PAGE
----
“This is a more abstract concept but is just as important because it evaluates the chances of something bad happening,” explains Philip. Probabilistic earthquake risk assessment helps us understand the potential consequences of all earthquakes over time. This data helps researchers and planners understand which communities might bear the largest earthquake impacts. “Put another way, if you’re driving a car and get into a collision, that’s a scenario,” says Philip. “Put another way, if you’re walking your dog in the park and you’re struck by lightning, that’s a scenario,” says Philip. “Yet, if the odds of a person ever being struck by lightening are less than one in a million, that’s the probabilistic risk.” 

For risk analysts and community planners, both kinds of information — scenarios and probabilistic risks — are important. The NRCan Earthquake Risk team has spent more than two years building RiskProfiler and over five years assessing earthquake risk in Canada. They use information on past seismic events and credible future earthquakes to project what could happen. They’ve also studied national-scale models of building exposure and structural vulnerability to build their estimates. 

Surprising earthquake risks 

It may be surprising to learn that NRCan projections show that damages from earthquake risk in Eastern Canada are comparable to those in Western Canada when aging buildings and other structures are taken into consideration. While we often hear about the intimidating fault lines on the West Coast, the risks are similar because earthquake zones in Eastern Canada are found near busy communities. And the buildings and infrastructure there aren’t as resilient to earthquakes, since they tend to be older than buildings in Western Canada, and the materials they’re built from don’t perform as well under earthquake shaking.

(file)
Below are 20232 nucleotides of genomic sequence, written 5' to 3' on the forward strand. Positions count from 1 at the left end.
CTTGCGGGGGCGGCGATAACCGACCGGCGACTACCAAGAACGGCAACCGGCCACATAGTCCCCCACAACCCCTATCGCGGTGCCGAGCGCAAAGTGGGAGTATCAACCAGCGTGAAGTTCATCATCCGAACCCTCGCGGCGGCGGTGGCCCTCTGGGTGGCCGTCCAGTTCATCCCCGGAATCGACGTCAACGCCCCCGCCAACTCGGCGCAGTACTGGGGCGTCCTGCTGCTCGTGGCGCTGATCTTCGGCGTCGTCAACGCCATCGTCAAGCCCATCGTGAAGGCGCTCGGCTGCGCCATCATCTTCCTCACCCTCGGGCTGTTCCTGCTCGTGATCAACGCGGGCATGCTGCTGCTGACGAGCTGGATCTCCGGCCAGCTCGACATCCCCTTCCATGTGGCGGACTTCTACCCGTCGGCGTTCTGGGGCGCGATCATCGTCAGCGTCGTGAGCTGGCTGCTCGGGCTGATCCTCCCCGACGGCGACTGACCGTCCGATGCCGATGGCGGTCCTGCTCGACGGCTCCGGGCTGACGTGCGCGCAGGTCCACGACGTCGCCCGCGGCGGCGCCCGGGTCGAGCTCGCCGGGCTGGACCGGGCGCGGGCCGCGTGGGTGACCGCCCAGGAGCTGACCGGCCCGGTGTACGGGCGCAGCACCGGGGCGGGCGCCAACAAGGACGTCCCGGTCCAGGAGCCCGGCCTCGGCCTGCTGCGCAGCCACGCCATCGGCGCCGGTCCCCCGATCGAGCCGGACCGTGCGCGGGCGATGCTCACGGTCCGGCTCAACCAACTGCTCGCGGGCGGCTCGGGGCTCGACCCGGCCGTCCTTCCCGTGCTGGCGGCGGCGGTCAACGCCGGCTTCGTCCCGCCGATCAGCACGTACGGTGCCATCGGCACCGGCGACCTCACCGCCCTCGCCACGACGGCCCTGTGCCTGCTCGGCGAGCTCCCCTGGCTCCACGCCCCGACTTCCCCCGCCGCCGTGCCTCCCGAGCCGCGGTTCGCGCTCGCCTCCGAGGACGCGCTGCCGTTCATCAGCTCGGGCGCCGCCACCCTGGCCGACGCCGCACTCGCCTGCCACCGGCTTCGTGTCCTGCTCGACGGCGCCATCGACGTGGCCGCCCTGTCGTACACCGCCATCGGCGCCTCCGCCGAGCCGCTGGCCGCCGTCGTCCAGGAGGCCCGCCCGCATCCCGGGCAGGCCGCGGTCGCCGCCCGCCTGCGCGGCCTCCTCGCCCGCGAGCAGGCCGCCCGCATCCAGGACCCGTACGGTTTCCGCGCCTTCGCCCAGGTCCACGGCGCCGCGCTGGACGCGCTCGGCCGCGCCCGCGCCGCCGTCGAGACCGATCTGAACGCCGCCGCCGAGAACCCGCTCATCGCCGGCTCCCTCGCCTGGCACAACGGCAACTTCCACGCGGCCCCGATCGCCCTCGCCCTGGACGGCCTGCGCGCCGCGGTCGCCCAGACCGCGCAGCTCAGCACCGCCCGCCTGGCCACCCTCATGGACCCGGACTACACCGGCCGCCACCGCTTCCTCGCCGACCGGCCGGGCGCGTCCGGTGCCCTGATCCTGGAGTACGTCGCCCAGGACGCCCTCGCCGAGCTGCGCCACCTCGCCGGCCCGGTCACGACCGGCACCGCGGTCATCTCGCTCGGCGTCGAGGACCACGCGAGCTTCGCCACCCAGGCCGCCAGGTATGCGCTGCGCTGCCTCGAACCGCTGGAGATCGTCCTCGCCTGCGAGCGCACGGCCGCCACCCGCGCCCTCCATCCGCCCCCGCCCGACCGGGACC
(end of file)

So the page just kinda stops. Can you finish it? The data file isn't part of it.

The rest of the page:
Other potential earthquake events identified on RiskProfiler include a magnitude 9.0 Cascadia subduction quake in B.C., a magnitude 5.5 near Ottawa and a magnitude 7.4 event along the Denali Fault in Yukon.

While RiskProfiler was built with the needs of community planners and emergency managers in mind, the platform is available for anyone to use. It therefore represents a real breakthrough, since a publicly available analysis of earthquake risk has only now been achieved on a national scale in Canada, and there are more data and computational tools than ever before.  

And this is only the beginning. “We have a goal, as part of this broad global disaster risk reduction plan, to understand the risks of all hazards nationally: floods, wildfires, hurricanes, tornadoes, among others,” says Philip. “RiskProfiler would be a very powerful tool — the framework is now set for an approach to include the risk associated with multiple hazards to align with broader public safety goals.” 

RiskProfiler was developed by NRCan’s Geological Survey of Canada in partnership with several organizations: Public Safety Canada, Global Earthquake Model Foundation, NRCan’s Canada Centre for Mapping and Earth Observation, NRCan’s Hazards, Adaptation, and Operations Branch, Insurance Bureau of Canada, Institute for Catastrophic Loss Reduction, Defence Research and Development Canada, Assembly of First Nations, Métis National Council, Canadian Institute of Planners, and Finance Canada.  

For more information: 


Earthquakes Canada 

General Earthquake Information (NRCan) 

Earthquake Zones in Eastern Canada